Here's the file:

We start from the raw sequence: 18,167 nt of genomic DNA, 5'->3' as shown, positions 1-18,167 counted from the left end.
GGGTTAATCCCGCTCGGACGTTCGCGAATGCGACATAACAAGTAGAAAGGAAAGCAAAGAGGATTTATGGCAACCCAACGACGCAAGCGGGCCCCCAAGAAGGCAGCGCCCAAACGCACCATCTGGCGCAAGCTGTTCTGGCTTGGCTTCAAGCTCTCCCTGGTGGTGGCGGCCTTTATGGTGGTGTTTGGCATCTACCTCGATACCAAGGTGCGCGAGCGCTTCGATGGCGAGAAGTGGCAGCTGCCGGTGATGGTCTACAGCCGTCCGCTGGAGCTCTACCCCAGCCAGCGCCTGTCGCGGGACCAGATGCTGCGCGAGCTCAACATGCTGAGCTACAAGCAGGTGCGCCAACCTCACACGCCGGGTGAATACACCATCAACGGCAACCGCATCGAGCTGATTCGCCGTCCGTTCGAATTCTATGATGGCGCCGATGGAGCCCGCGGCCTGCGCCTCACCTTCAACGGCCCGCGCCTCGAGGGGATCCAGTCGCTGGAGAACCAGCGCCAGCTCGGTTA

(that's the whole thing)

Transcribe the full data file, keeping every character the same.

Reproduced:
We start from the raw sequence: 18,167 nt of genomic DNA, 5'->3' as shown, positions 1-18,167 counted from the left end.
GGGTTAATCCCGCTCGGACGTTCGCGAATGCGACATAACAAGTAGAAAGGAAAGCAAAGAGGATTTATGGCAACCCAACGACGCAAGCGGGCCCCCAAGAAGGCAGCGCCCAAACGCACCATCTGGCGCAAGCTGTTCTGGCTTGGCTTCAAGCTCTCCCTGGTGGTGGCGGCCTTTATGGTGGTGTTTGGCATCTACCTCGATACCAAGGTGCGCGAGCGCTTCGATGGCGAGAAGTGGCAGCTGCCGGTGATGGTCTACAGCCGTCCGCTGGAGCTCTACCCCAGCCAGCGCCTGTCGCGGGACCAGATGCTGCGCGAGCTCAACATGCTGAGCTACAAGCAGGTGCGCCAACCTCACACGCCGGGTGAATACACCATCAACGGCAACCGCATCGAGCTGATTCGCCGTCCGTTCGAATTCTATGATGGCGCCGATGGAGCCCGCGGCCTGCGCCTCACCTTCAACGGCCCGCGCCTCGAGGGGATCCAGTCGCTGGAGAACCAGCGCCAGCTCGGTTA